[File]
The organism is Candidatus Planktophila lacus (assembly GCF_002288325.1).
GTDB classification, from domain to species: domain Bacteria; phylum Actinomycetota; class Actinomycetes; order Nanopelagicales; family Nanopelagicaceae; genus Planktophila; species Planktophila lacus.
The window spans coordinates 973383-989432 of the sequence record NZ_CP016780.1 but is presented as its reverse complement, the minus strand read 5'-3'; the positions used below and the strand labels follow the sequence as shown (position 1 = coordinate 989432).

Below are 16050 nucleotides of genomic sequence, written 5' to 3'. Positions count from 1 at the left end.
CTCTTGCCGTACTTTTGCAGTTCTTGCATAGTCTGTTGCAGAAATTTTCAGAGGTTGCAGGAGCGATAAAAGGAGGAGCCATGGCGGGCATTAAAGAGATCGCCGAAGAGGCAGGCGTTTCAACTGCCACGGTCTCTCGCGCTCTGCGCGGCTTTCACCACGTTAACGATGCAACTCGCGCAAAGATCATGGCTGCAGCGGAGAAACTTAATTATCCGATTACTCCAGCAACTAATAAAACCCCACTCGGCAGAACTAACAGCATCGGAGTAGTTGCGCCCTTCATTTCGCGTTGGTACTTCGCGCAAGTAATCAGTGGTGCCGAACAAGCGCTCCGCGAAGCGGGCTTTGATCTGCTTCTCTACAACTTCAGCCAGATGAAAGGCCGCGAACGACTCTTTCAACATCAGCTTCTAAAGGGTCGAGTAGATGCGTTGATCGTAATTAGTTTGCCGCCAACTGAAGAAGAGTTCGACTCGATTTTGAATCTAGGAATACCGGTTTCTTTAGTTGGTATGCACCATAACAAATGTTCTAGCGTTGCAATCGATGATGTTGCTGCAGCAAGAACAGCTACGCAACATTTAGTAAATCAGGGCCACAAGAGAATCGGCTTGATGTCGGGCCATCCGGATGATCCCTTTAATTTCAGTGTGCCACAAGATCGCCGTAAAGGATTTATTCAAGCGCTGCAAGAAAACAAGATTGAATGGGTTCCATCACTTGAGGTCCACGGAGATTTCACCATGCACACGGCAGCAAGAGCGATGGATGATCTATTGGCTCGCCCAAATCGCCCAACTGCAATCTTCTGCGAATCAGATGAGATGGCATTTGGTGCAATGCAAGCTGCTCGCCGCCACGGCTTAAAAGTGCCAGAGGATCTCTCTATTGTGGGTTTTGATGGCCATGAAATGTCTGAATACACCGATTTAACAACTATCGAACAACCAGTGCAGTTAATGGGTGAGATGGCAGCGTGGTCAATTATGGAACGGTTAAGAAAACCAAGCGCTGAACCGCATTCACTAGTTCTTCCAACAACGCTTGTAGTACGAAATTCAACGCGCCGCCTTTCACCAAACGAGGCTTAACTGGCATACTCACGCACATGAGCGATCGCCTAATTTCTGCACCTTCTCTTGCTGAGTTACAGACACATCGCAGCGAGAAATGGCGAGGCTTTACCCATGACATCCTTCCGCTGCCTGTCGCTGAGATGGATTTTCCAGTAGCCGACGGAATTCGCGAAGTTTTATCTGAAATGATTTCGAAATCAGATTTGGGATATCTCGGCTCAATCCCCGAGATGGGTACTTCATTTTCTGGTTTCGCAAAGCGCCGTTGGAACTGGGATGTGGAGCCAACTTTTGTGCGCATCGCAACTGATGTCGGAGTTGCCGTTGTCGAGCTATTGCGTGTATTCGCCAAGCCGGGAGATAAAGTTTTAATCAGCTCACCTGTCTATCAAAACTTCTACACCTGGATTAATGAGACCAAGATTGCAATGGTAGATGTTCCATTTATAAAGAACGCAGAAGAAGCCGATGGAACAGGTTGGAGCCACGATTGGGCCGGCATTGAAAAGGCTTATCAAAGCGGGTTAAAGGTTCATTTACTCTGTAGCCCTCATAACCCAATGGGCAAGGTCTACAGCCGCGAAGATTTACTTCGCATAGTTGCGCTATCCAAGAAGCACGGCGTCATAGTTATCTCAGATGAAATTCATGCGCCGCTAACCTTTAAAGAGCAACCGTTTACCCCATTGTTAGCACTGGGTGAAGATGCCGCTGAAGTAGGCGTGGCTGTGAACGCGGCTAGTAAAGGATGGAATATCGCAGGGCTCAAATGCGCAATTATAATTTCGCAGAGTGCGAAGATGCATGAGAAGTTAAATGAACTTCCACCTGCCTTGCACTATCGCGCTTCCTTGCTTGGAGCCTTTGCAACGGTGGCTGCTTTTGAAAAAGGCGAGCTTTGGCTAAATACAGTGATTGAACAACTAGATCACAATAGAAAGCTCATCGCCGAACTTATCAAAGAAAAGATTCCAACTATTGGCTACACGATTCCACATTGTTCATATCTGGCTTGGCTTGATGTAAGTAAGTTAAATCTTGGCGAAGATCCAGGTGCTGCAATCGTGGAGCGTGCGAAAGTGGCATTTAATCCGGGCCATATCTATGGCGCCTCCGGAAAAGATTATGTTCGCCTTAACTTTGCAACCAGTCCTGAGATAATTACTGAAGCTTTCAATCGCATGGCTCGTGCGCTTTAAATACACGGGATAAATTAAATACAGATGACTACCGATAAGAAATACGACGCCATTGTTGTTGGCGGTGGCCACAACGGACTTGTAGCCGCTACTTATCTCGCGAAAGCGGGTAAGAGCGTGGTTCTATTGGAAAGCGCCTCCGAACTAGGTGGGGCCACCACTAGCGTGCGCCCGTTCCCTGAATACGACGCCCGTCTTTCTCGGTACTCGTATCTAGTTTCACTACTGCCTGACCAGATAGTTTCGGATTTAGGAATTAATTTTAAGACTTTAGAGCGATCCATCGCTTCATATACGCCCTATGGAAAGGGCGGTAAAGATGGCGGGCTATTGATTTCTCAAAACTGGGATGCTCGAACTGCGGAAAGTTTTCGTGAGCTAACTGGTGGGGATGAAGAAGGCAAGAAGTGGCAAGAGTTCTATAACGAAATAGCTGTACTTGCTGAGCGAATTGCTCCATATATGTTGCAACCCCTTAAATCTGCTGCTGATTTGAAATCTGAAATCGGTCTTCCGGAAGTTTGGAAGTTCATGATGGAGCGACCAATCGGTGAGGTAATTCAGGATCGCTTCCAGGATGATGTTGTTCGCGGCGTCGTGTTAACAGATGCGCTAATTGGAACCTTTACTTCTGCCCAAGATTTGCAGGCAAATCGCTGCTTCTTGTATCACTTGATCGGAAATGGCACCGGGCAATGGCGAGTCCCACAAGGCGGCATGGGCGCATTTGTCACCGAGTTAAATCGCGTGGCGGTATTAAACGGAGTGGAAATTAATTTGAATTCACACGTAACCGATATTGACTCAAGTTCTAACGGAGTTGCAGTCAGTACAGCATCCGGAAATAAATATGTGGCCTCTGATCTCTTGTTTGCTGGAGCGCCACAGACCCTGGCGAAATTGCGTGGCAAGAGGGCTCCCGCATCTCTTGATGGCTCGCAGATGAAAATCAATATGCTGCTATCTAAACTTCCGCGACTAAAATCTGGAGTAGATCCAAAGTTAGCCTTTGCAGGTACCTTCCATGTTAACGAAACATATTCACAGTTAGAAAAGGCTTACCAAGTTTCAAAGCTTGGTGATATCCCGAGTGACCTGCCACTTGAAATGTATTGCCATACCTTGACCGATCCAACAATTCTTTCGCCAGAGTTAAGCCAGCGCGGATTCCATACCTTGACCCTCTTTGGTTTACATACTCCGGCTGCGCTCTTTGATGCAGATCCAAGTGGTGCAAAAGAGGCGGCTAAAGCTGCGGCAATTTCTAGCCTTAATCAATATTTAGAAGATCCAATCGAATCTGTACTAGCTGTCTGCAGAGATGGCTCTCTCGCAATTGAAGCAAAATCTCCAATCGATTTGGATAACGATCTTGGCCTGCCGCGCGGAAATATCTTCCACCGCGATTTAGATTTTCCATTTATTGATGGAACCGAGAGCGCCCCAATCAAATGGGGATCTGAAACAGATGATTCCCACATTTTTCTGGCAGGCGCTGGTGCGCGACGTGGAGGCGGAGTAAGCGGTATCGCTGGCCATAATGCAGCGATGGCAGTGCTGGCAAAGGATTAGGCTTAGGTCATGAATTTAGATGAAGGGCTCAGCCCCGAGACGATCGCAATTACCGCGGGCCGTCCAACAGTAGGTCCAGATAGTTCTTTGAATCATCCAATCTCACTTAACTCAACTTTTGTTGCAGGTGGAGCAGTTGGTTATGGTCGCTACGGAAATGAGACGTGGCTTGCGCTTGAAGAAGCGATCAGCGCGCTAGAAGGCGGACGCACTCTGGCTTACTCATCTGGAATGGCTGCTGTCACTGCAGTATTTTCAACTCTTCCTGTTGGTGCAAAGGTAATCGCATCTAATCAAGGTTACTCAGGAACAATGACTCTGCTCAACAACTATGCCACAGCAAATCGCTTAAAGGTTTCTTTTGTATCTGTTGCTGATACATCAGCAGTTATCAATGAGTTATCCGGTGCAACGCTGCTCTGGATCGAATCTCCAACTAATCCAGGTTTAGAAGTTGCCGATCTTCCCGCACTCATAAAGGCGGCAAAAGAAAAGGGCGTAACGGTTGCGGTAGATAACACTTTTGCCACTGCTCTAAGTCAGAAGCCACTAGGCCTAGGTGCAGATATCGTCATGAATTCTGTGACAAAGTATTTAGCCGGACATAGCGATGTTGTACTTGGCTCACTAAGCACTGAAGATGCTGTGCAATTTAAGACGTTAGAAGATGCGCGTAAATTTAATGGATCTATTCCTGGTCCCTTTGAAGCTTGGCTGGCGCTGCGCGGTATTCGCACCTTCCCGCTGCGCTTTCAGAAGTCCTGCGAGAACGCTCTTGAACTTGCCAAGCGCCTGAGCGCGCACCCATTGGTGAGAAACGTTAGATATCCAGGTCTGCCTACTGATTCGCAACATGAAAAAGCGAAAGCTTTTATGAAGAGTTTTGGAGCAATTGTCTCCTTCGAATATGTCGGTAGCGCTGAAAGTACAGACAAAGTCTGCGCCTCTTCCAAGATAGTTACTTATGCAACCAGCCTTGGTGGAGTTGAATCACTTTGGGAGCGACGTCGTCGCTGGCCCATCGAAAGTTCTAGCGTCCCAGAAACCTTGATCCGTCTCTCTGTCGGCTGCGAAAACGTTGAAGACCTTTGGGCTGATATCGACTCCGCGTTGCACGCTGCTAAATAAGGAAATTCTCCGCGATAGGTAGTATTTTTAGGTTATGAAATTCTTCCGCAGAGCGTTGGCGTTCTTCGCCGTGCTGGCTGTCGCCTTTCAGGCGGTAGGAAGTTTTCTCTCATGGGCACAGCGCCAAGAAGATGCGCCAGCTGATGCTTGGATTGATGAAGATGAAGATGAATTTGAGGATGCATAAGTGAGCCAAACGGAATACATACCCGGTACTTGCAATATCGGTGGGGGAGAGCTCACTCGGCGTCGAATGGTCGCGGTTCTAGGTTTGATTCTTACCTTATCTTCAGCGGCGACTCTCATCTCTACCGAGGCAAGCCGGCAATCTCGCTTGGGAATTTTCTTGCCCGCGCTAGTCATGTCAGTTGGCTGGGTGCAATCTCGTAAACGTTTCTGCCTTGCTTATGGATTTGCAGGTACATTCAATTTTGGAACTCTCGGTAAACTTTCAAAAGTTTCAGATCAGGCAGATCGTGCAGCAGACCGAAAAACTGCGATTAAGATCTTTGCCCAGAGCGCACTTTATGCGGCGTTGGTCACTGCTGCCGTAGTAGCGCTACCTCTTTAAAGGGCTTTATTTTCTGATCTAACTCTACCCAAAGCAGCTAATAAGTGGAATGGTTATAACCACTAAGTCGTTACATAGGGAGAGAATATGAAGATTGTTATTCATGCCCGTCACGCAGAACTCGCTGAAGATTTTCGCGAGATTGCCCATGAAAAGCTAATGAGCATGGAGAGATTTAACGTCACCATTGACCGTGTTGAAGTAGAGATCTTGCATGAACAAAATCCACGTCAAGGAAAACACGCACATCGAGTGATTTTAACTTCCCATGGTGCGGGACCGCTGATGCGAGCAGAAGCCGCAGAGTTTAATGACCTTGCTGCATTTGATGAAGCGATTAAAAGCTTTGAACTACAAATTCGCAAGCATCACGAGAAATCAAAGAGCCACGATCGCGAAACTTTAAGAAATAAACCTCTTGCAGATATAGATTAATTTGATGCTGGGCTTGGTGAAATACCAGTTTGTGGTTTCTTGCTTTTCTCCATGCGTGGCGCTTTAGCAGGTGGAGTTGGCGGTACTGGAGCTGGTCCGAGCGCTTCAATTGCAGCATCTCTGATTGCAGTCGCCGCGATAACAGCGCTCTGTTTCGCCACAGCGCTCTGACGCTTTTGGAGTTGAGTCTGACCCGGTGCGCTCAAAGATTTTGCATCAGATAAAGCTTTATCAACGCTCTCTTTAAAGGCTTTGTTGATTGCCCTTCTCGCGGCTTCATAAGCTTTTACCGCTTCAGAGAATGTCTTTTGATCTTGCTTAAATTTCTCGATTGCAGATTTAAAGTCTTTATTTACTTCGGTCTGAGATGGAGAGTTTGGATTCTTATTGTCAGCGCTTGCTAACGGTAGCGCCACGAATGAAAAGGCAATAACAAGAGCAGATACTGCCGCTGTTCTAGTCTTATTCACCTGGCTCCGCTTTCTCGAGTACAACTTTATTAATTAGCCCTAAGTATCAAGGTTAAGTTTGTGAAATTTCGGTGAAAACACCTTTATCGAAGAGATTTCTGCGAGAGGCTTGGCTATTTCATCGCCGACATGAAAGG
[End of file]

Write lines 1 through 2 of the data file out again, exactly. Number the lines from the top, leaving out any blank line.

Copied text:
The organism is Candidatus Planktophila lacus (assembly GCF_002288325.1).
GTDB classification, from domain to species: domain Bacteria; phylum Actinomycetota; class Actinomycetes; order Nanopelagicales; family Nanopelagicaceae; genus Planktophila; species Planktophila lacus.